Kittens2Barns is eco-friendly solution to rodents
Haywood County cats are looking for barns and other structures infested with mice. Do you have one?
Cats have survived outdoors for thousands of years. Egyptians worshiped cats for an important reason — They protected grain bins, the life source of the community, from rodents. The diets of royal cats were strictly monitored to guarantee it. Too few mice killed meant no dinner.
Haywood Spay/Neuter based its Kittens2Barns project on the same eco-friendly solution deployed by the royals. Meat eaters by nature, it is a cat’s instinct to hunt. Cats are social animals that enjoy the communal living space provided by structures abundant with prey. Kittens2Barns capitalizes on these facts and places healthy, bonded litters in mice-infested barns and sheds.
Most know that the most dangerous place for a feral cat is the county kill shelter. Under current policy, shelter personnel euthanize trapped, feral and unsocialized cats. With Kittens2Barns, cats age 3-8 months now have a chance for life as barn cats.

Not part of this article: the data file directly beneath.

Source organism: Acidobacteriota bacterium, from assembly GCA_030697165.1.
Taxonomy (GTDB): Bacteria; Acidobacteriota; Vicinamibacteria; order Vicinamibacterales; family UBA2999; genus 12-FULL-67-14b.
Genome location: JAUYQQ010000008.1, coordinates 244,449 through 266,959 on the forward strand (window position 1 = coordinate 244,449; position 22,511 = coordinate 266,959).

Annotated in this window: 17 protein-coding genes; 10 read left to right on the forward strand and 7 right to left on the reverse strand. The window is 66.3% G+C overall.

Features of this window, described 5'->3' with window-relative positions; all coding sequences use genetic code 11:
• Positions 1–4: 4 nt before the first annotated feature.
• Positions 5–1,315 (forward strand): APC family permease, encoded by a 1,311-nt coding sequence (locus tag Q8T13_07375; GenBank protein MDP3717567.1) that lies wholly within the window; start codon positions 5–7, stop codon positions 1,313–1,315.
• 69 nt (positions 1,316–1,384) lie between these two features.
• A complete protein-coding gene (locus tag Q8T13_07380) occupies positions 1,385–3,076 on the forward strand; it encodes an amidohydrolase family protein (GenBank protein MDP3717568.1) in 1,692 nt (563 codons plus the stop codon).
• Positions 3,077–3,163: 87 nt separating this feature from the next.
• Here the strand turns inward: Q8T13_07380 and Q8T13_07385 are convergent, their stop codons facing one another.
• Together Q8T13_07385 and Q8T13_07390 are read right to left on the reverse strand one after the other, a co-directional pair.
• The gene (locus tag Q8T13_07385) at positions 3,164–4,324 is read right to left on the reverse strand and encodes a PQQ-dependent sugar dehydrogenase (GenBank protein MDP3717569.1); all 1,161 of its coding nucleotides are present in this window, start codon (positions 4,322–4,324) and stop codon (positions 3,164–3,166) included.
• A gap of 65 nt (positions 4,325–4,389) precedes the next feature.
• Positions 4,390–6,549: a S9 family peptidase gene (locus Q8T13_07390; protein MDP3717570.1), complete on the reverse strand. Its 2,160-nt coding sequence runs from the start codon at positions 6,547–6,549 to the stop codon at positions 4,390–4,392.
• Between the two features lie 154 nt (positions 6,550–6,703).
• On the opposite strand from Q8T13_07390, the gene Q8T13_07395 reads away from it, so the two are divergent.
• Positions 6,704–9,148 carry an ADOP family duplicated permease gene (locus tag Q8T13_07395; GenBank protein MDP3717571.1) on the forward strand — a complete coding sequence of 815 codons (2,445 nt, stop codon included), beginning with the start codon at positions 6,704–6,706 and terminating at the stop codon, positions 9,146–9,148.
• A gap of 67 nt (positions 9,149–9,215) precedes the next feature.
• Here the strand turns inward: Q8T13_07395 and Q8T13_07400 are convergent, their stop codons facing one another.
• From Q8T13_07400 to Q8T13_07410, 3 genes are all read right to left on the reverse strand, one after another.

“We are thrilled with the policy adjustment and the lives it will save, “said Susan Kumpf, Haywood Spay/Neuter’s coordinator for the trap-neuter-return (TNR) project. “Decreasing shelter intakes and increasing the live release rate of healthy animals are the positive results of our initiatives. No more homeless pets means finding the right setting for all shelter animals without regard to origin of birth.”
Stocking a barn with sterilized felines eliminates the need for chemical kills that pollute Haywood County’s water source. An additional public health benefit comes from the deworming, rabies and distemper vaccinations provided at time of surgery for TNR cats, known by their tipped left ear.
Do you have a clean barn or other structure with mice? Got strays or outdoor cats? Call 400-5981 to schedule a fix.
HS/N's $10 Beat the Heat special for Haywood County pet cats and dogs includes a rabies vaccination. Operation Pit provides free surgery, rabies protection and microchip. Call 452-1329 or visit www.haywoodspayneuter.org for more information or to donate online.